Old World vs New World Wine: What’s the Difference?

The differences between old world wine and new world wine aren’t just geographical. Old world wine refers to countries where winemaking with grapes first started. This means the Middle East and Europe are well represented. New world wine refers to countries where winemaking with grapes only started after colonization by Europe. The old world tends to make more acidic wine with bold character, while the new world makes smooth wine oriented around its fruit flavors.

New World Wine | Smooth Wine | Natura Wines of Chile

New World Wine

There were wines made with other plants by indigenous cultures that existed before Columbus arrived in the Americas, but Vitis vinifera grapes that define the European style of winemaking were imported later. The United States, Chile, Australia, South Africa, Argentina, and New Zealand are all considered new world wine countries.

The Big Differences

Old world wines usually have a lighter approach. They typically feature less alcohol. Their acidity is higher, often making them sharper or giving them a tangy character. The fruit flavors inherent to these wines are often back-seated for overall impact.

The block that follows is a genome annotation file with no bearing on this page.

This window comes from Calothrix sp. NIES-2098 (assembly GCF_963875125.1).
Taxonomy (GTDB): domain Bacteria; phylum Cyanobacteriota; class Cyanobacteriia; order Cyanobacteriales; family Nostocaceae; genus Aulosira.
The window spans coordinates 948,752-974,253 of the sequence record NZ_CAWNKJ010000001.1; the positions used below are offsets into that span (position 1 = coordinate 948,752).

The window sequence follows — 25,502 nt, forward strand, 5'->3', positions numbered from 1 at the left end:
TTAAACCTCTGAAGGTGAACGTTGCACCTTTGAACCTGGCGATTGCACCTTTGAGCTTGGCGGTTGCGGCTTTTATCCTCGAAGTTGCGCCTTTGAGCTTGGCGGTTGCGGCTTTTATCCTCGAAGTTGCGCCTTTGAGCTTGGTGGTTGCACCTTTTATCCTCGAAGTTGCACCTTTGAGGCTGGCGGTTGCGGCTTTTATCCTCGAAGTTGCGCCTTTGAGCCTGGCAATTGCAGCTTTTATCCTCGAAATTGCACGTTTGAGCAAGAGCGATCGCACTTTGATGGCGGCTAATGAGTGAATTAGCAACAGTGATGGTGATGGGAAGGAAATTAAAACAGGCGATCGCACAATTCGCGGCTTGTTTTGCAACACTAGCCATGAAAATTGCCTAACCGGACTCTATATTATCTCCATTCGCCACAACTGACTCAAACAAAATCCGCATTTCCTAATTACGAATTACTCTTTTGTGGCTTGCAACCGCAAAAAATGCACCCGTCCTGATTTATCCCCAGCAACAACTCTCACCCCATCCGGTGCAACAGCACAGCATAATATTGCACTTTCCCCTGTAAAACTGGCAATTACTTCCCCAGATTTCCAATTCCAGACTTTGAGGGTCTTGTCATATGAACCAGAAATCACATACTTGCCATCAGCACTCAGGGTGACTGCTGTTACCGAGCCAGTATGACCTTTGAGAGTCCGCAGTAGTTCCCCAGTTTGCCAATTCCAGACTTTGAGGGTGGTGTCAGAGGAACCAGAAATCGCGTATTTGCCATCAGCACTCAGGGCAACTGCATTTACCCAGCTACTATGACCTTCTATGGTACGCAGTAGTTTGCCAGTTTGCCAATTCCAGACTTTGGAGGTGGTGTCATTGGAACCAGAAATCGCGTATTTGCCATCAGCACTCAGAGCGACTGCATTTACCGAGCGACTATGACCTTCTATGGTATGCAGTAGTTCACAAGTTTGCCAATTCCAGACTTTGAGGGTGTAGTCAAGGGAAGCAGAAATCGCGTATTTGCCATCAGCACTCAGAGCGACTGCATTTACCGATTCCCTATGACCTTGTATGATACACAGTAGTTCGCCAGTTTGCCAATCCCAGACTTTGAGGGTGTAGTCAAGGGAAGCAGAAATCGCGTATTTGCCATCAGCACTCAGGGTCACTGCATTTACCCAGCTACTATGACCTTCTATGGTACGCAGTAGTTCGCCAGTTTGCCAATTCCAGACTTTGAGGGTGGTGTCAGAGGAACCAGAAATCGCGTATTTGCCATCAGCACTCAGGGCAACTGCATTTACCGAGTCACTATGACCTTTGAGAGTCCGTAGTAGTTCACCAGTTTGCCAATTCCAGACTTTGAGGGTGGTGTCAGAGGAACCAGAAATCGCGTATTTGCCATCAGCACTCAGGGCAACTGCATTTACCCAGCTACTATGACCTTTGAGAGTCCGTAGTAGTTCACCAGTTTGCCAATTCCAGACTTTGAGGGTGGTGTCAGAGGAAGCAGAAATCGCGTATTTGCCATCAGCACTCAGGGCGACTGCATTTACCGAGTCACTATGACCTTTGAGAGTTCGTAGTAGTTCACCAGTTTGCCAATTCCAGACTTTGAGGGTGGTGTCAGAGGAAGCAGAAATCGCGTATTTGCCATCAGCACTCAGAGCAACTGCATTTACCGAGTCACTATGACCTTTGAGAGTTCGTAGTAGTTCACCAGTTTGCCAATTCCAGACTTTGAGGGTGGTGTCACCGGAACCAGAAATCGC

New world wines often have a riper, more fruit-forward taste. They tend to have higher alcohol content and are less acidic. Many of these wines are made to drink on their own, as a treat, as well as for pairings.

Comparing White Wines

These tendencies don’t dictate every single wine from every single area and are just as influenced by climate and soil as by taste. Nonetheless, priorities will often vary by area. Crisper white wines in Europe tend to chase notes like bell pepper, grass, and herbs, whereas in North America flavors like melon and peach are prioritized. In South America, you might find this wine featuring multiple citrus notes, such as passion fruit and lime.

Comparing Red Wines

In red wines, North American wines might prioritize sweet spice flavors and floral aromas. These may create a sensation of lifting the taste buds. A European take on the same wine might lean more toward earthy, graphite, and chalk notes. Here, the tongue wraps around the taste. A South American version might prefer berry and peppery spice elements, along with silk and velvet textures that wrap around the tongue.

No version is best, but they each pursue different priorities to evoke something unique. For tangy, earthy wine with a sharp impact, old world is remarkable. For smooth wine that’s relaxed and more flavor-forward, new world wine is more intriguing.

Our advice: try a variety and explore the world of flavors at your fingertips!